I remember when Katei and I were a young couple and had only recently come to Kansas City hoping to find jobs; we relied on the charity of Katei’s sister to give us a place to live until we could find work. Were we homeless? Perhaps not in the classic sense, but we weren’t all that far away from it either. It took time to find work — the economy wasn’t all that good then, either, and it was when you still had to go through classified ads looking for something that might fit; there was no such thing as careerbuilder.com or online applications.

Katei found a job before I did. When she did, we filled the car with gas and went to Winstead’s, where we spent the last $5 we had on a Skyscraper Malt that we shared to celebrate. We were truly broke until that first paycheck came in… and then we both started getting paychecks, and then things changed. At no point, though, do I think we became more fortunate. Our true fortune is found in the gift God has given us of each other; material trappings are perhaps nice, but they pale in comparison to any true standard of what it means to be fortunate and to be blessed by God.

Peace,
Dcn. Richard

The Fifth Little Pig

The_Five_Little_Pigs_pg_13

Why did the Little Pig cry “wee, wee, wee” all the way home? This is the sort of question that keeps me up at night. I have wondered for years what possessed the little pig to cry “wee! wee! wee!” all the way home. Turns out, there’s a reasonable explanation for it.

It seems that in the 1880 Little Folks Series book The History of the Five Little Pigs, there were – reasonably enough – five little pigs, the children of one Mrs. Pig. There is no accounting of the father of these little pigs, but the eldest son in the stories is called Mr. Pig. This would not have been nearly as uncomfortable in 1880 as it is in 2014.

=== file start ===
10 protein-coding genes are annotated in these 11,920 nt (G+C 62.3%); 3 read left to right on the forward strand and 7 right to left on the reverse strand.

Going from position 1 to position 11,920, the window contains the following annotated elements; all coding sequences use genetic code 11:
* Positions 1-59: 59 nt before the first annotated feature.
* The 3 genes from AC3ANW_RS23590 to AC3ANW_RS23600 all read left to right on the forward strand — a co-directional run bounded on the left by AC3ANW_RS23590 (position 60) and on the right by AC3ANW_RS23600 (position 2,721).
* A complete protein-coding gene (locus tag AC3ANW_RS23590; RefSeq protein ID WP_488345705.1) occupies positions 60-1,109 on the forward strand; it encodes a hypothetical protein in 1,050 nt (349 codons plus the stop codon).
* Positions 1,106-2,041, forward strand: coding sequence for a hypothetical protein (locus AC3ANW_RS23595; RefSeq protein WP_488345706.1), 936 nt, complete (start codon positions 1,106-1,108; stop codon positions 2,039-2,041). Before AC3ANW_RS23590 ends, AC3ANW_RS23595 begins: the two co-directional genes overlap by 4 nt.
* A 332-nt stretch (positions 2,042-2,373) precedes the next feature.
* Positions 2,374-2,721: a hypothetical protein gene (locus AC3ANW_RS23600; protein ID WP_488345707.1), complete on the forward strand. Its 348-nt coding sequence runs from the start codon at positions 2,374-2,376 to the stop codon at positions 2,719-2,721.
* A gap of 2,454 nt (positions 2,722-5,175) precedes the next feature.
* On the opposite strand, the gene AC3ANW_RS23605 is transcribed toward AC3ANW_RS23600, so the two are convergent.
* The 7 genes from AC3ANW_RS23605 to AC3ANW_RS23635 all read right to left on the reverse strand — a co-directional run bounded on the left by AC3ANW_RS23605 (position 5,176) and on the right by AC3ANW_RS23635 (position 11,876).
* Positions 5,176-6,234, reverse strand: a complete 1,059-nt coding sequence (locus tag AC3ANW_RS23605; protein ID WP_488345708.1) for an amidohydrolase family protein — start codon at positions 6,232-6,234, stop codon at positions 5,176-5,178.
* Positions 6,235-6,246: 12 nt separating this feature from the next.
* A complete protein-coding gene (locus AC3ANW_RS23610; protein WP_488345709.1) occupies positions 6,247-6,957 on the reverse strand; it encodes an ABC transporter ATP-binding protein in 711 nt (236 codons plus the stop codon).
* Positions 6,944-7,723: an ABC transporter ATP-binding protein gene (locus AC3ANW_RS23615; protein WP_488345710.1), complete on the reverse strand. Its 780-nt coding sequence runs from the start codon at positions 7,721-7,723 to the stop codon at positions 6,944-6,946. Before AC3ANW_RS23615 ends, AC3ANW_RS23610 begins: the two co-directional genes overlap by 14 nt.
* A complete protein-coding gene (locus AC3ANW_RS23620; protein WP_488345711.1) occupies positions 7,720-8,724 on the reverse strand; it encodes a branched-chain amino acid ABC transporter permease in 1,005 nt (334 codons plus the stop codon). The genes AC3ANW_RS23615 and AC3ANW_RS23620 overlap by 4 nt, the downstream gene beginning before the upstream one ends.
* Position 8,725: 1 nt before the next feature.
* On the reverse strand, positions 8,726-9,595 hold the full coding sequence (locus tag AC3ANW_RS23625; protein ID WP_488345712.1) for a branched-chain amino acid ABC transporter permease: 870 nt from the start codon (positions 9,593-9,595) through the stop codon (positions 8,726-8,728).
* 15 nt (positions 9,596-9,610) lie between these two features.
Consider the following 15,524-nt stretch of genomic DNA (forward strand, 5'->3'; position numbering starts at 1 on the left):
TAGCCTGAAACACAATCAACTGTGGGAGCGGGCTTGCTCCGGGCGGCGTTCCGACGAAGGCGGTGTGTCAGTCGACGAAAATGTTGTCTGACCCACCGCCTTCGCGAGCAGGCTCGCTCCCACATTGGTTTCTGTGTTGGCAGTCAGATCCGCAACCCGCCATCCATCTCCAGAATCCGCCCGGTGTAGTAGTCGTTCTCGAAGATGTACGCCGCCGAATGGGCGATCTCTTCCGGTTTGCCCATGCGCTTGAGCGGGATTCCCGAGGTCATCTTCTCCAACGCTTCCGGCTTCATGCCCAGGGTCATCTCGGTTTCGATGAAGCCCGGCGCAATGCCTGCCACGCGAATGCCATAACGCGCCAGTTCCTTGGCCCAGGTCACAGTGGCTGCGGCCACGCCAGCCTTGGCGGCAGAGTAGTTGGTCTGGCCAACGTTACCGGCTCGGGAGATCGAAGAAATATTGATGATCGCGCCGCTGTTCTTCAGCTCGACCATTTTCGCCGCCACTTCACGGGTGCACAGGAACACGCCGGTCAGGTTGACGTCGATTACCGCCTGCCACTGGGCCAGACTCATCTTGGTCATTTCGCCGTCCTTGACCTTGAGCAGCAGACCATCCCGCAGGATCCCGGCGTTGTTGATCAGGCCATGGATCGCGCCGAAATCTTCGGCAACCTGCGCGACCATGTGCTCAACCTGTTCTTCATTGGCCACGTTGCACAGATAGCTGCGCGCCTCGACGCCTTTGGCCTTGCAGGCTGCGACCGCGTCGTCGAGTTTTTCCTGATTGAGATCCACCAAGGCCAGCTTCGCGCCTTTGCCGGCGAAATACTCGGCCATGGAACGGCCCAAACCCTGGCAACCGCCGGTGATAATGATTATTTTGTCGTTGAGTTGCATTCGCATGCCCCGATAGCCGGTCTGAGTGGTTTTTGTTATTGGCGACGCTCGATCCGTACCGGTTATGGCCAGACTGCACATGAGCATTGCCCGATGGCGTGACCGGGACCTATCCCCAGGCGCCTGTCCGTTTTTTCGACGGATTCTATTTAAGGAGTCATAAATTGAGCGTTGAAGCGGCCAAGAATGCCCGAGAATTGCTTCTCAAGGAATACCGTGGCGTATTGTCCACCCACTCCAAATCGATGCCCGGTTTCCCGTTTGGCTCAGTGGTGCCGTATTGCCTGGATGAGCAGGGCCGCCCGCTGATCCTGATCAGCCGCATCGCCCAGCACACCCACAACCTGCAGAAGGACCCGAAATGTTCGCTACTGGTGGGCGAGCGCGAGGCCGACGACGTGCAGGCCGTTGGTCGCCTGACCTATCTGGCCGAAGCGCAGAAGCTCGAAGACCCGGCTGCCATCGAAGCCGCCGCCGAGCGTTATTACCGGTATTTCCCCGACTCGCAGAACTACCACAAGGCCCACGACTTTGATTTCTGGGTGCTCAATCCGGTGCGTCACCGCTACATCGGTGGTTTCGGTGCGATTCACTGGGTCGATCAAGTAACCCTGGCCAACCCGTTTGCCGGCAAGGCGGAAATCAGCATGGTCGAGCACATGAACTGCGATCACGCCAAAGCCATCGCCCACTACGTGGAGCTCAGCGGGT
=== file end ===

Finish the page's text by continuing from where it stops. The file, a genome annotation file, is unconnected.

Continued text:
Some of these pigs were wise; some of them were foolish. The author of this particular History does not speculate as to why this is; he simply seems to accept without question that it is the case and that such is natural. Nineteenth-century literature is chock full of prejudices such as this, especially as regards pigs, so this should come as little surprise. Then was not an enlightened time and people thought nothing of passing prejudicial judgment on pigs.

 It remains unclear as to whether or not charges were pressed against Farmer Grumpey.

The fifth and youngest Little Pig, at least according to this History, was particularly foolish. It seems the Little Pigs and Mrs. Pig lived in the vicinity of one Farmer Grumpey. It further seems that Farmer Grumpey was quite dictatorial as regards the administration of the land of his farm and he was loathe to allow anyone other than himself (and, perhaps, Mrs. Grumpey and any little Grumpeys that there might have been – the History’s author is silent as to whether or not Farmer Grumpey and Old Bachelor Grumpey are the same individual) fish on his part of the river.

One day, the Fifth Little Pig decided to engage in various outdoor activities and piscatorian pursuits, and although he had been warned not to fish on Farmer Gumpey’s holdings, this foolish (if we are to accept the opinion of the author of the History) pig ignored the warnings and presumably any posted signs that Farmer Grumpey might have had the foresight to post and went fishing.